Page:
Lady Justice 2

Divorce And The Three Great Professions

I once heard from a fellow attorney that the three great professions were law, medicine, and clergy. The reason, I was told, was that these are where people go for help while in their greatest need. That’s certainly true sometimes. Emergency Departments are full of people in the greatest need of their life. Religious centers too find people at their doorstep, hungry, homeless, or heartbroken.

I agree that the same is true for attorneys…sometimes. Like the plastic surgeon doing yet another facelift, some types of attorneys practice fields of law that hardly rise to the level of a soul’s “greatest need”. Mergers and Acquisitions are important, but its not the same as a death row defendant facing sentencing, or an abused and traumatized child having to relive a nightmare by giving courtroom testimony.

While ER Physicians, criminal attorneys, and victims’ rights advocates enjoy the prestige of a noble cause, “Divorce Attorneys” don’t usually get much respect. That is, until you’re facing divorce. When someone is facing divorce, they begin with heartache and usually anger. Next they realize what’s at stake: their children, their home, their finances, their car, future income. Finally, they realize they don’t know how to begin to protect these things. Do they need an attorney? Can they afford one?How much does it cost? Most importantly, what’s going to happen in the end? For most, this is the hour of their greatest need. The lawyer jokes aren’t funny anymore. They need a caring champion.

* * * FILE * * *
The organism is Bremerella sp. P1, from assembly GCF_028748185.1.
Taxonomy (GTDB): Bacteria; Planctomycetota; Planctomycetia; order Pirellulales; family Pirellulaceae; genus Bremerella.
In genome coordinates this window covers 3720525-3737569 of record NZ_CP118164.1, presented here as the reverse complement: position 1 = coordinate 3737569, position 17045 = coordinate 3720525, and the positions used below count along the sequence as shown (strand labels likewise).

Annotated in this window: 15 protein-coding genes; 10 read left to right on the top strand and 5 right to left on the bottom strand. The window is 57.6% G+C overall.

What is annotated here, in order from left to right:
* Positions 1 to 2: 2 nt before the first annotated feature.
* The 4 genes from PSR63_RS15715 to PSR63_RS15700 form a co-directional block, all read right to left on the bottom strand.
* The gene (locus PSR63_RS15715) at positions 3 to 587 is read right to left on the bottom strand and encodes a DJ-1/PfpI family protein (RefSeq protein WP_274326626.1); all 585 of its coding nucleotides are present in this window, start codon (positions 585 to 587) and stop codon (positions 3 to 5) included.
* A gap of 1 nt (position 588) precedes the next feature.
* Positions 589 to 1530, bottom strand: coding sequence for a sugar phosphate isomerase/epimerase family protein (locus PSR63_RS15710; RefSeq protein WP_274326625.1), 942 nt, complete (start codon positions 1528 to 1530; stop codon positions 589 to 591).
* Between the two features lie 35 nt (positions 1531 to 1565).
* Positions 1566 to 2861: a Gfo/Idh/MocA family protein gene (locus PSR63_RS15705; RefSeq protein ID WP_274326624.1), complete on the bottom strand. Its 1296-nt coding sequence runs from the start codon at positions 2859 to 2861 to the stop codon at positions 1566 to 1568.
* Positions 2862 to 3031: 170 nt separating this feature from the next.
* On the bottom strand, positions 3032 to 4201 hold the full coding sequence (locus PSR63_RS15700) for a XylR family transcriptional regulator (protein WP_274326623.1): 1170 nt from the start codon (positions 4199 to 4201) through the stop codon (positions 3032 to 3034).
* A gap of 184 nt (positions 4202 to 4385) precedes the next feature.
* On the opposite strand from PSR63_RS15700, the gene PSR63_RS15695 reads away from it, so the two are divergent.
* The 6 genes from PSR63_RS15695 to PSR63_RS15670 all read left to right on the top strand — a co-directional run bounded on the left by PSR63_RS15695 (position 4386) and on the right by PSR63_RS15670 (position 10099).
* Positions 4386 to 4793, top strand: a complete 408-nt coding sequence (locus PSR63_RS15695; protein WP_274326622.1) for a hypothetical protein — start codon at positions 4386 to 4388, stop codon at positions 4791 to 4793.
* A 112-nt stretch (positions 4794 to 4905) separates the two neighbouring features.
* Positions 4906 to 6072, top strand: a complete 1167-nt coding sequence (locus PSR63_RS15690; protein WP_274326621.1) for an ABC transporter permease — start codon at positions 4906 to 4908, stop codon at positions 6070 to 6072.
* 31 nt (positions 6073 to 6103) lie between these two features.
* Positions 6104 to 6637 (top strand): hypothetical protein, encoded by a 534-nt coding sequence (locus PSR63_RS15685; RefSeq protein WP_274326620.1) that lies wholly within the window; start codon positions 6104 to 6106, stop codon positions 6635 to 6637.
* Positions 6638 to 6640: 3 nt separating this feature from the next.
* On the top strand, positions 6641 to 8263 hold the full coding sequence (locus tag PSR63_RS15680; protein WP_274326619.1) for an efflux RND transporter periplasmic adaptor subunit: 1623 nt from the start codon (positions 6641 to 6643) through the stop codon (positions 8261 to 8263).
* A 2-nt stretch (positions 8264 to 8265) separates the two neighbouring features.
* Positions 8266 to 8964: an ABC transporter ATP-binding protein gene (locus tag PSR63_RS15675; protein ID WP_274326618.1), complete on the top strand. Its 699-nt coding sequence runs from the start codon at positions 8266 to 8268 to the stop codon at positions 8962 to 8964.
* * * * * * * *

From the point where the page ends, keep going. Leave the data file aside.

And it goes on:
Some attorneys may prey on the emotions of these devastated clients to squeeze every dime they can out of the case without regard to their client’s interest. Or at least that is one perception. Other attorneys truly care about their clients, want to get the best outcome for them, and want to do it in a way that the client can afford.

So how do you know which attorney is which? Who can you trust? Who has the courtroom skills and experience to fight for you?

If you are in the position to be asking these questions, visit at least three attorneys. Most offer free consultations. You’ll find many lists of questions to ask them on the internet, but many of those questions were written by attorneys who can’t wait to give you their sales pitch. Instead, trust your instincts. Do you feel a bond with this attorney? Do the attorney have the skills to handle your case? Is the attorney passionate? Does the lawyer comfort you a little too much? Or does he explain the risks you face and the challenges to obtaining your goals?

How would you find and choose your attorney?